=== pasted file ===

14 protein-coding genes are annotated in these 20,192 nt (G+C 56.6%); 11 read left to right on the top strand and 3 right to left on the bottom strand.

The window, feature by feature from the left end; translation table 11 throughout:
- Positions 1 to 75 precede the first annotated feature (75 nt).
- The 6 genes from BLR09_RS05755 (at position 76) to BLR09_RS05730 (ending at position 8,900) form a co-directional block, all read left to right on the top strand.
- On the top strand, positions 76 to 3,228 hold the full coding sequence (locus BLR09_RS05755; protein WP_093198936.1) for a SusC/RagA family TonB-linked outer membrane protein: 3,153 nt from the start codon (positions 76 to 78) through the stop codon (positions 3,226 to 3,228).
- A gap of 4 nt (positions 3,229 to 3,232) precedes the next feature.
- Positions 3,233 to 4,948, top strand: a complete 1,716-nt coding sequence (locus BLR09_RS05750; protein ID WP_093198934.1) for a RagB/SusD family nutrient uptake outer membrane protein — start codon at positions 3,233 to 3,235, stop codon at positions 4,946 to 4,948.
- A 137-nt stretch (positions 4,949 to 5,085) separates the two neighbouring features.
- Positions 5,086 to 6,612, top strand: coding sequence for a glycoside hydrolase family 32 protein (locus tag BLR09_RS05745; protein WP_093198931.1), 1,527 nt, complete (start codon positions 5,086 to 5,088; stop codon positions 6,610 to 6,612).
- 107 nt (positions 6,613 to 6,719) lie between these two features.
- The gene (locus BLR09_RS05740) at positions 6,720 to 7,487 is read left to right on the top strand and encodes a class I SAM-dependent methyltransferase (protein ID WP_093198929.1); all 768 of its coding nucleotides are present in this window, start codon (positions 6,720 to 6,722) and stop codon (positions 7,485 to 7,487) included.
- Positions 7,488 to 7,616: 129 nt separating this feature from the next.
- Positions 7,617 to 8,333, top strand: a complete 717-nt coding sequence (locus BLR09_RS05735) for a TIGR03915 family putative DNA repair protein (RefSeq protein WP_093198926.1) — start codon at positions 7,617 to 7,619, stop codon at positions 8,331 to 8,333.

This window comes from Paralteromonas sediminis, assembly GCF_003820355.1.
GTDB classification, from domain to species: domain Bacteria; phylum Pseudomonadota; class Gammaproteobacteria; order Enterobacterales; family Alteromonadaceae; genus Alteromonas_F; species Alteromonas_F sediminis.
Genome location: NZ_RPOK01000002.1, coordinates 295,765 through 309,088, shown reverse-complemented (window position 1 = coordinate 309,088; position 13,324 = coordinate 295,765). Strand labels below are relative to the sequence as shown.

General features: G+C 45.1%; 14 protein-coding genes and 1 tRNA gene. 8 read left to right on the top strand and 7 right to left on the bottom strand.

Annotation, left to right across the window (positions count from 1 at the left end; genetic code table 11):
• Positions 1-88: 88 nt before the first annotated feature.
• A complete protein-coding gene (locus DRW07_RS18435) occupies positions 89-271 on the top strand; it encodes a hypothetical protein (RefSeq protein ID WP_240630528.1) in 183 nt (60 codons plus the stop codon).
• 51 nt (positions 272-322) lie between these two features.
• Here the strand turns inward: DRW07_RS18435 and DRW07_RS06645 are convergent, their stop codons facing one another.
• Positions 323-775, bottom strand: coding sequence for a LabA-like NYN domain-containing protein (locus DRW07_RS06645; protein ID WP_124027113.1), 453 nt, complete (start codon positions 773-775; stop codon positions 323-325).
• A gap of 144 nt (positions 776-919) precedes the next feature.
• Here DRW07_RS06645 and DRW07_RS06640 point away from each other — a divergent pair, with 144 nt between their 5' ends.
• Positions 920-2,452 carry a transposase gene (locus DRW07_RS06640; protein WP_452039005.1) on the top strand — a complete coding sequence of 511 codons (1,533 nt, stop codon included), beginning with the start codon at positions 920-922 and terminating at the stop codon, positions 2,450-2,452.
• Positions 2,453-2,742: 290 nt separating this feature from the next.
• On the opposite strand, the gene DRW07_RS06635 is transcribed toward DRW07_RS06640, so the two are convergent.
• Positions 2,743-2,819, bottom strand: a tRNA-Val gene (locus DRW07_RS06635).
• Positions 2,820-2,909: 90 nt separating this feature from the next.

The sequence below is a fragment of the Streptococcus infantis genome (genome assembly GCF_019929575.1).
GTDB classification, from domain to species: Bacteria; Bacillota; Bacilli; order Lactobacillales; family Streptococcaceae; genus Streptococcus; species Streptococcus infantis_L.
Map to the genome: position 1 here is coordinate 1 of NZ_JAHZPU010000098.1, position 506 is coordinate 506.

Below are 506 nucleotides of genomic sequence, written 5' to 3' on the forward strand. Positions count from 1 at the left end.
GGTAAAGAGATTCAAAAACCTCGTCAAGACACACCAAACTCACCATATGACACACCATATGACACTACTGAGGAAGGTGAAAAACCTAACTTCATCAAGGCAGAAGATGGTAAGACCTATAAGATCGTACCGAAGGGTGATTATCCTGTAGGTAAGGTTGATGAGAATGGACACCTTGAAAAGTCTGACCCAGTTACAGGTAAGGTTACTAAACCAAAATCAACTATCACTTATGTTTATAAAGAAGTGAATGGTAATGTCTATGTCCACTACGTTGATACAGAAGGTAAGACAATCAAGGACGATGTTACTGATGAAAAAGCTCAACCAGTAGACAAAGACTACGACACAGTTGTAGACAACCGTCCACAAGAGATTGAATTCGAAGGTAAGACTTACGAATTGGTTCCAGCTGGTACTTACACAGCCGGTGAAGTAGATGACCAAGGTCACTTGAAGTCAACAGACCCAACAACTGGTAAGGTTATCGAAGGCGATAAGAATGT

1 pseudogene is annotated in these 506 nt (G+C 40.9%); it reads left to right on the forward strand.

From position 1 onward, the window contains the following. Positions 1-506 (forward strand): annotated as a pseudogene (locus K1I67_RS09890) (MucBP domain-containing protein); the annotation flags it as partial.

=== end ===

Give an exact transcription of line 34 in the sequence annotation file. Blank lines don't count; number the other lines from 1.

Below are 506 nucleotides of genomic sequence, written 5' to 3' on the forward strand. Positions count from 1 at the left end.